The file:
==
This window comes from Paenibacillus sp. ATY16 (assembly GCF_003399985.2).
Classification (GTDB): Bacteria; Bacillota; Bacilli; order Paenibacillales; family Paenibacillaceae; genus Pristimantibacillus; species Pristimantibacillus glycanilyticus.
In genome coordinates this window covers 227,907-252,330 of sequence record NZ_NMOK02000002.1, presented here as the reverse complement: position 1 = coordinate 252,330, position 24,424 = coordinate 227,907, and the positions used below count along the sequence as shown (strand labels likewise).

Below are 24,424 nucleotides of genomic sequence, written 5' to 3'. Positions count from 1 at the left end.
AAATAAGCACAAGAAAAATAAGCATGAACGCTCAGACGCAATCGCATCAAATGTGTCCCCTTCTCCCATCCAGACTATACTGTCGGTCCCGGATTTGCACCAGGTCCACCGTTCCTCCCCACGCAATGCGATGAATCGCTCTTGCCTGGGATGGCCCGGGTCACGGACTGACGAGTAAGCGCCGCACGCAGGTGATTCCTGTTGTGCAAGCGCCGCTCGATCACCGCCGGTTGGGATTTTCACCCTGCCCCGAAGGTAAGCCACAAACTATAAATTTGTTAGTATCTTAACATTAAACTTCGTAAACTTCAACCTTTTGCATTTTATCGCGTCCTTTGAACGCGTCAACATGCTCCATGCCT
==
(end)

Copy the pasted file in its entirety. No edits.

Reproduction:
This window comes from Paenibacillus sp. ATY16 (assembly GCF_003399985.2).
Classification (GTDB): Bacteria; Bacillota; Bacilli; order Paenibacillales; family Paenibacillaceae; genus Pristimantibacillus; species Pristimantibacillus glycanilyticus.
In genome coordinates this window covers 227,907-252,330 of sequence record NZ_NMOK02000002.1, presented here as the reverse complement: position 1 = coordinate 252,330, position 24,424 = coordinate 227,907, and the positions used below count along the sequence as shown (strand labels likewise).

Below are 24,424 nucleotides of genomic sequence, written 5' to 3'. Positions count from 1 at the left end.
AAATAAGCACAAGAAAAATAAGCATGAACGCTCAGACGCAATCGCATCAAATGTGTCCCCTTCTCCCATCCAGACTATACTGTCGGTCCCGGATTTGCACCAGGTCCACCGTTCCTCCCCACGCAATGCGATGAATCGCTCTTGCCTGGGATGGCCCGGGTCACGGACTGACGAGTAAGCGCCGCACGCAGGTGATTCCTGTTGTGCAAGCGCCGCTCGATCACCGCCGGTTGGGATTTTCACCCTGCCCCGAAGGTAAGCCACAAACTATAAATTTGTTAGTATCTTAACATTAAACTTCGTAAACTTCAACCTTTTGCATTTTATCGCGTCCTTTGAACGCGTCAACATGCTCCATGCCT